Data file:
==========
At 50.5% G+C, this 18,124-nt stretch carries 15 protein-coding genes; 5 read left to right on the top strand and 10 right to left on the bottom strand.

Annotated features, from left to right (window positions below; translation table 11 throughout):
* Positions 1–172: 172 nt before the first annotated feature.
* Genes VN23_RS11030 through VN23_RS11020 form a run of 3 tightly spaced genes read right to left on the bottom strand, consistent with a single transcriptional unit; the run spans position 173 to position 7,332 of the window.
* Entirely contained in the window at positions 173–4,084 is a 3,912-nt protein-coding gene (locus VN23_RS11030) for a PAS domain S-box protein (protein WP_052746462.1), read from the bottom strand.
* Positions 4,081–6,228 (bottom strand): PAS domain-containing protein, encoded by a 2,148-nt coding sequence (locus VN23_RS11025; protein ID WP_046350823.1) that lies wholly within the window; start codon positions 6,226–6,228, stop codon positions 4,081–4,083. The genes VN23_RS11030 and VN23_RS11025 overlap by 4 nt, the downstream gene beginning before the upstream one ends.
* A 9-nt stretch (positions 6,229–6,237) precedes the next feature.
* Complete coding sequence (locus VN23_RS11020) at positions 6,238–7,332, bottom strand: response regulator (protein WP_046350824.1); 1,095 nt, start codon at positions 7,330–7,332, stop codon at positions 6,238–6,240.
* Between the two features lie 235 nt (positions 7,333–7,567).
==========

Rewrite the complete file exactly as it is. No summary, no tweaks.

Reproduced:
At 50.5% G+C, this 18,124-nt stretch carries 15 protein-coding genes; 5 read left to right on the top strand and 10 right to left on the bottom strand.

Annotated features, from left to right (window positions below; translation table 11 throughout):
* Positions 1–172: 172 nt before the first annotated feature.
* Genes VN23_RS11030 through VN23_RS11020 form a run of 3 tightly spaced genes read right to left on the bottom strand, consistent with a single transcriptional unit; the run spans position 173 to position 7,332 of the window.
* Entirely contained in the window at positions 173–4,084 is a 3,912-nt protein-coding gene (locus VN23_RS11030) for a PAS domain S-box protein (protein WP_052746462.1), read from the bottom strand.
* Positions 4,081–6,228 (bottom strand): PAS domain-containing protein, encoded by a 2,148-nt coding sequence (locus VN23_RS11025; protein ID WP_046350823.1) that lies wholly within the window; start codon positions 6,226–6,228, stop codon positions 4,081–4,083. The genes VN23_RS11030 and VN23_RS11025 overlap by 4 nt, the downstream gene beginning before the upstream one ends.
* A 9-nt stretch (positions 6,229–6,237) precedes the next feature.
* Complete coding sequence (locus VN23_RS11020) at positions 6,238–7,332, bottom strand: response regulator (protein WP_046350824.1); 1,095 nt, start codon at positions 7,330–7,332, stop codon at positions 6,238–6,240.
* Between the two features lie 235 nt (positions 7,333–7,567).